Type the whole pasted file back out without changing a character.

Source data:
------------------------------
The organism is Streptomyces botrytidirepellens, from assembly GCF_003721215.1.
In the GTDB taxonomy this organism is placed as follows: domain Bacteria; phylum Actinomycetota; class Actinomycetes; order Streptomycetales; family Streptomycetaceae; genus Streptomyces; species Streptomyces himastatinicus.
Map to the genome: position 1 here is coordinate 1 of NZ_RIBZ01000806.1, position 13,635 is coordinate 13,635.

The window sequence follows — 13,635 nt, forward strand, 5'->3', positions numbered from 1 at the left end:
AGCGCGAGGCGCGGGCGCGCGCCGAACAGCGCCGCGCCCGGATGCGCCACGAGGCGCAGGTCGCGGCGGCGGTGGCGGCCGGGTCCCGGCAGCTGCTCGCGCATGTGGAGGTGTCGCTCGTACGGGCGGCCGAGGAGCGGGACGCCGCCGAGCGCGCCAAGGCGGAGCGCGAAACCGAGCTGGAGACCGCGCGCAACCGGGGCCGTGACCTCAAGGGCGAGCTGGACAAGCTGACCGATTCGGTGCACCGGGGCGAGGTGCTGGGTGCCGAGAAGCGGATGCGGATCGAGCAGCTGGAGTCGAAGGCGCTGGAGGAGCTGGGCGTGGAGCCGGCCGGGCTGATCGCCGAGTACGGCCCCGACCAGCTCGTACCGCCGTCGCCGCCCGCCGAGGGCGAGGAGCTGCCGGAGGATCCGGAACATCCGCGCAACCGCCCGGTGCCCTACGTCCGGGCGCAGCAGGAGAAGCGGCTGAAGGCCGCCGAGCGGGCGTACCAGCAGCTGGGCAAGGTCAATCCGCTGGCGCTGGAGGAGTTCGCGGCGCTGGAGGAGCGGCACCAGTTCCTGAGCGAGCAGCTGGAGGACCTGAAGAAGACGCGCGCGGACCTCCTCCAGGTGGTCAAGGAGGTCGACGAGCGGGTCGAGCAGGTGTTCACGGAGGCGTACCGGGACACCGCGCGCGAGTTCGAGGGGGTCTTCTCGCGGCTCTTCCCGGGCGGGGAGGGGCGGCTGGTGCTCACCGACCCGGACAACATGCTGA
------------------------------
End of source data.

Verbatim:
The organism is Streptomyces botrytidirepellens, from assembly GCF_003721215.1.
In the GTDB taxonomy this organism is placed as follows: domain Bacteria; phylum Actinomycetota; class Actinomycetes; order Streptomycetales; family Streptomycetaceae; genus Streptomyces; species Streptomyces himastatinicus.
Map to the genome: position 1 here is coordinate 1 of NZ_RIBZ01000806.1, position 13,635 is coordinate 13,635.

The window sequence follows — 13,635 nt, forward strand, 5'->3', positions numbered from 1 at the left end:
AGCGCGAGGCGCGGGCGCGCGCCGAACAGCGCCGCGCCCGGATGCGCCACGAGGCGCAGGTCGCGGCGGCGGTGGCGGCCGGGTCCCGGCAGCTGCTCGCGCATGTGGAGGTGTCGCTCGTACGGGCGGCCGAGGAGCGGGACGCCGCCGAGCGCGCCAAGGCGGAGCGCGAAACCGAGCTGGAGACCGCGCGCAACCGGGGCCGTGACCTCAAGGGCGAGCTGGACAAGCTGACCGATTCGGTGCACCGGGGCGAGGTGCTGGGTGCCGAGAAGCGGATGCGGATCGAGCAGCTGGAGTCGAAGGCGCTGGAGGAGCTGGGCGTGGAGCCGGCCGGGCTGATCGCCGAGTACGGCCCCGACCAGCTCGTACCGCCGTCGCCGCCCGCCGAGGGCGAGGAGCTGCCGGAGGATCCGGAACATCCGCGCAACCGCCCGGTGCCCTACGTCCGGGCGCAGCAGGAGAAGCGGCTGAAGGCCGCCGAGCGGGCGTACCAGCAGCTGGGCAAGGTCAATCCGCTGGCGCTGGAGGAGTTCGCGGCGCTGGAGGAGCGGCACCAGTTCCTGAGCGAGCAGCTGGAGGACCTGAAGAAGACGCGCGCGGACCTCCTCCAGGTGGTCAAGGAGGTCGACGAGCGGGTCGAGCAGGTGTTCACGGAGGCGTACCGGGACACCGCGCGCGAGTTCGAGGGGGTCTTCTCGCGGCTCTTCCCGGGCGGGGAGGGGCGGCTGGTGCTCACCGACCCGGACAACATGCTGA